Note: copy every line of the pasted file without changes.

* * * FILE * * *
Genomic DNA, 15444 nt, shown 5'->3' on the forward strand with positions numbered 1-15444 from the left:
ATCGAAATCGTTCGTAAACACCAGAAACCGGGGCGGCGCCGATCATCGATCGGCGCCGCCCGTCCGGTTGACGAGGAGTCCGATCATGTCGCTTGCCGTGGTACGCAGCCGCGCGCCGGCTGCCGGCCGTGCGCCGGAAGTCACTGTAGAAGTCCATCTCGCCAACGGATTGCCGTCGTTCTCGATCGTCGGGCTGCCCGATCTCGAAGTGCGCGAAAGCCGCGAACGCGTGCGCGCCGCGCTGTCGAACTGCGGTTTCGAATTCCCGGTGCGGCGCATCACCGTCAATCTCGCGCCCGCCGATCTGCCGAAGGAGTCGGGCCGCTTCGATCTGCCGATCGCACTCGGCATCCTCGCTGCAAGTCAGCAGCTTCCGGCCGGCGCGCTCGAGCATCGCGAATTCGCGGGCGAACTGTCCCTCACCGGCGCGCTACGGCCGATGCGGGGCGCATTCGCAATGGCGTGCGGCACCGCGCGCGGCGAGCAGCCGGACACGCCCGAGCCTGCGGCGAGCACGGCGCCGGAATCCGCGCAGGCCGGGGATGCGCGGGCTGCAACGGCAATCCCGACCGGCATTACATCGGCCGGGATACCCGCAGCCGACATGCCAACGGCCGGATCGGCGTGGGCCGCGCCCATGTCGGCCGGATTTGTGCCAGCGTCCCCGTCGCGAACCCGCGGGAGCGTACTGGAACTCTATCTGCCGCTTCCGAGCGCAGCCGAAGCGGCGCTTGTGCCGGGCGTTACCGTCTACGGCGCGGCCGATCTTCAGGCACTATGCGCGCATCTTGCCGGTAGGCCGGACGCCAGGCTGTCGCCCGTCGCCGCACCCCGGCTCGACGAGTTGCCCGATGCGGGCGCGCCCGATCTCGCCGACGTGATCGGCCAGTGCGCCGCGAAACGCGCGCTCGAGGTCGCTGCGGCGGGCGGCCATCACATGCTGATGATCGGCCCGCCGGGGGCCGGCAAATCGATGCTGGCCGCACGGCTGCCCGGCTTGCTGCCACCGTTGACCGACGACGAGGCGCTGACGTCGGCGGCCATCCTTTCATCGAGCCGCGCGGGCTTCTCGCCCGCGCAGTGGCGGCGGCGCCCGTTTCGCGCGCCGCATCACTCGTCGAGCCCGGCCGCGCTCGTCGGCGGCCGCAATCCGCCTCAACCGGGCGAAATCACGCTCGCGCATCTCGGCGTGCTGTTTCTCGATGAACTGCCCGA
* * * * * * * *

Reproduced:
Genomic DNA, 15444 nt, shown 5'->3' on the forward strand with positions numbered 1-15444 from the left:
ATCGAAATCGTTCGTAAACACCAGAAACCGGGGCGGCGCCGATCATCGATCGGCGCCGCCCGTCCGGTTGACGAGGAGTCCGATCATGTCGCTTGCCGTGGTACGCAGCCGCGCGCCGGCTGCCGGCCGTGCGCCGGAAGTCACTGTAGAAGTCCATCTCGCCAACGGATTGCCGTCGTTCTCGATCGTCGGGCTGCCCGATCTCGAAGTGCGCGAAAGCCGCGAACGCGTGCGCGCCGCGCTGTCGAACTGCGGTTTCGAATTCCCGGTGCGGCGCATCACCGTCAATCTCGCGCCCGCCGATCTGCCGAAGGAGTCGGGCCGCTTCGATCTGCCGATCGCACTCGGCATCCTCGCTGCAAGTCAGCAGCTTCCGGCCGGCGCGCTCGAGCATCGCGAATTCGCGGGCGAACTGTCCCTCACCGGCGCGCTACGGCCGATGCGGGGCGCATTCGCAATGGCGTGCGGCACCGCGCGCGGCGAGCAGCCGGACACGCCCGAGCCTGCGGCGAGCACGGCGCCGGAATCCGCGCAGGCCGGGGATGCGCGGGCTGCAACGGCAATCCCGACCGGCATTACATCGGCCGGGATACCCGCAGCCGACATGCCAACGGCCGGATCGGCGTGGGCCGCGCCCATGTCGGCCGGATTTGTGCCAGCGTCCCCGTCGCGAACCCGCGGGAGCGTACTGGAACTCTATCTGCCGCTTCCGAGCGCAGCCGAAGCGGCGCTTGTGCCGGGCGTTACCGTCTACGGCGCGGCCGATCTTCAGGCACTATGCGCGCATCTTGCCGGTAGGCCGGACGCCAGGCTGTCGCCCGTCGCCGCACCCCGGCTCGACGAGTTGCCCGATGCGGGCGCGCCCGATCTCGCCGACGTGATCGGCCAGTGCGCCGCGAAACGCGCGCTCGAGGTCGCTGCGGCGGGCGGCCATCACATGCTGATGATCGGCCCGCCGGGGGCCGGCAAATCGATGCTGGCCGCACGGCTGCCCGGCTTGCTGCCACCGTTGACCGACGACGAGGCGCTGACGTCGGCGGCCATCCTTTCATCGAGCCGCGCGGGCTTCTCGCCCGCGCAGTGGCGGCGGCGCCCGTTTCGCGCGCCGCATCACTCGTCGAGCCCGGCCGCGCTCGTCGGCGGCCGCAATCCGCCTCAACCGGGCGAAATCACGCTCGCGCATCTCGGCGTGCTGTTTCTCGATGAACTGCCCGA